Summer Rerun: Market Failure I: “Money-Driven Medicine”

This post first appeared on April 16, 2007

I always take note when a writer takes a position that is contrary to his usual stance. Tyler Cowen of Marginal Revolution is an intelligent and thoughtful commentator, but hews too closely to free market orthodoxy for my taste. But his review of Maggie Mahar’s Money- Driven Medicine, a hard-hitting critique of health care, American style, is positive, insightful, and implicitly acknowledges that health care reformers have a point.

The reason that Cowen supports Mahar’s assessment is that she explains why health care has failed in terms an economist can appreciate: she shows why the market has failed. One big culprit is information asymmetry. One of the conditions for a market to function well is that buyers and sellers have perfect information. In the medical arena, there is often a lack of good data as to what constitutes optimal practice. Among the many examples are the backing and forthing on hormone replacement therapy and mammograms. Now condiser: these treatments have been the subject of multiple large scale studies. Most protocols haven’t been investigated this intensely. And even when there is good information, the patient is at the mercy of his medical providers, the drug companies, and device makers. He can’t challenge their views; his best hope is to shop for a better practitioner, which is a costly, time consuming, and deeply flawed process (how can he judge whether a doctor is making sound recommendations?).

The other major element of market failure is the considerable disparity in buyer and seller power. If you are very sick, you will do anything to get better, which includes spending a lot of money. And our can-do, technology-loving culture favors doing more, whether beneficial or not.

From Cowen:

The book has the most coherent, supportable, and fleshed out anti-market story I’ve seen. It both tries to explain why the current system works as it does, and historically how it evolved from more modest and less expensive ways of doing business. It’s not just a rehash of the usual stories about the VA system or France. The discussions of the growth of for-profit hospitals, the increasing specialization of medicine, the problems with pay for performance, and markets for medical devices are all full of interesting tales.

I interpret the basic story as this: the American health care cost spiral comes from suppliers and their entrepreneurial abilities to market expensive and highly specialized services of dubious medical efficacy. Medical care starts off as ambiguous in value and hard to measure in quality. Customers are cowed by doctors and other family members into accepting or even demanding what is offered to them. Third-party payments make the problem worse, and government intervention has stoked rather than checked the basic dynamic. You end up with massive expenses, lots of stupidity, and – because of its expense — radically incomplete coverage. Every now and then the extra services do pay off, but not frequently enough to boost American stats on health care quality.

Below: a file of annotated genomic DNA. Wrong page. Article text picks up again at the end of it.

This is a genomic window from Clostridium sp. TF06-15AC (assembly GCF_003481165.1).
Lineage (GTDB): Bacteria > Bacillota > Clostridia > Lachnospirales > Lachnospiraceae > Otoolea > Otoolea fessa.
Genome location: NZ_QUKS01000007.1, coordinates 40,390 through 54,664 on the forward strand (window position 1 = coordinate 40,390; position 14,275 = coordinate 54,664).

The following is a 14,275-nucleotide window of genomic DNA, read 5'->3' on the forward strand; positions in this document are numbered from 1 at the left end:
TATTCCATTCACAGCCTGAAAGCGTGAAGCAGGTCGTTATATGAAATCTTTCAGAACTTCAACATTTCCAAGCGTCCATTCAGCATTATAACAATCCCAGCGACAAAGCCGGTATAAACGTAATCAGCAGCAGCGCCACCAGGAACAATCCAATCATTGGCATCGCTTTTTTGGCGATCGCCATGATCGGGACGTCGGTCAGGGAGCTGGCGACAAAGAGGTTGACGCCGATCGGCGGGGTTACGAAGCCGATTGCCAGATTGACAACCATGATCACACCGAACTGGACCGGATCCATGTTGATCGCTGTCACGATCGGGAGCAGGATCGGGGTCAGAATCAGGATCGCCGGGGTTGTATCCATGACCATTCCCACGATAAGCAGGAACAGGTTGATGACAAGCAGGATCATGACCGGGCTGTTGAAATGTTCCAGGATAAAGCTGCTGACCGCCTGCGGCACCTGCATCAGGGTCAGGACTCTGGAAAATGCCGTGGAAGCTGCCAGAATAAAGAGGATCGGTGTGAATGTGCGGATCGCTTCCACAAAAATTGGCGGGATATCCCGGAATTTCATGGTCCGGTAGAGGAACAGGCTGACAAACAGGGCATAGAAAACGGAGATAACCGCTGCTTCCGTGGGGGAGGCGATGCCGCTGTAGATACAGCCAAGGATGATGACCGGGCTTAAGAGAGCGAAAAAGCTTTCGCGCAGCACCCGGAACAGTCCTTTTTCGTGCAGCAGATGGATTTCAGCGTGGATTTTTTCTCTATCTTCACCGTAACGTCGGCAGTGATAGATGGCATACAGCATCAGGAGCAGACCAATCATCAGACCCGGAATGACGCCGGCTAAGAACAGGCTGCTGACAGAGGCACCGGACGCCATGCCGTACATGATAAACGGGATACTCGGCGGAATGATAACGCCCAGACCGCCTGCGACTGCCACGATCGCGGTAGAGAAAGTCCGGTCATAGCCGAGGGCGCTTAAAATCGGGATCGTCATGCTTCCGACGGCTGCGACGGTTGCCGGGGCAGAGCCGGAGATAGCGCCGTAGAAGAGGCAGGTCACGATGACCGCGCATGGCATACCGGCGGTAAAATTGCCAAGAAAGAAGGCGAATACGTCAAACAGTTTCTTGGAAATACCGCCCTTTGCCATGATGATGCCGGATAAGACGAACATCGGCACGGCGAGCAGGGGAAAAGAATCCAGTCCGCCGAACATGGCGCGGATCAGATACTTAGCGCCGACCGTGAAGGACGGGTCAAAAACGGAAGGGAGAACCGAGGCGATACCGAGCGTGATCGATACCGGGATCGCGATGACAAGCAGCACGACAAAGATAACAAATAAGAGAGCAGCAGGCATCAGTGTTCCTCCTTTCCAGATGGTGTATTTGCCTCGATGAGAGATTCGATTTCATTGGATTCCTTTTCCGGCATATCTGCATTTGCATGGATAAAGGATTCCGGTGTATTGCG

Ezra Klein also has an excellent review in Washington Monthly. He gives more of a feel of the book itself (and makes clear it’s a bit too heavy on anecdote for his taste). He concludes with an urgent plea:

It is up to us to decide if the ultimate goal of care should be cash, if our system of insurance should incentivize identifying those most in need of care so they can be denied access to it, if our hospitals should fret over the bottom line or the flat line, if our physicians should practice in a context that leaves them desperate to confide in the unknown reporter who leaves an unexpected message on their voicemail.

Finally, an article by Mahar, “The State of the Nation’s Health,” in Dartmouth Medicine, discusses inefficiency and variations in regional practice (which reflects a lack of consensus on what “good practice” is).

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  1. michel

    Health provision is a two by two matrix leading to four possible scenarios:

    1) Government provides insurance, govt runs provision

    2) Govt provides insurance, provision is private sector

    3) Insurance is private, provision is private

    4) Insurance is private, provision is Government

    The only serious alternatives are the first three, though I am told (it seems incredible) that New Zealand does the fourth.

    The correct system, the one that has been proven to work best, is #2. In Northern Europe you have affordable, predictable, universal coverage with well defined benefits, choice of provision, no waiting or rationing.

    In the UK you have waiting lists, high hospital infection rates, rationing, no workforce discipline because provision is a union dominated state sector monopoly. In the US you have unaffordable insurance subject to arbitrary termination, and health care is the leading cause of personal bankruptcy. The sector incurs huge costs owing to the frantic efforts to screen out bad risks. In both the UK and the US the effect is to move budgetary risk away from the insurance sector (in the UK this is the state), and onto the unfortunate patient.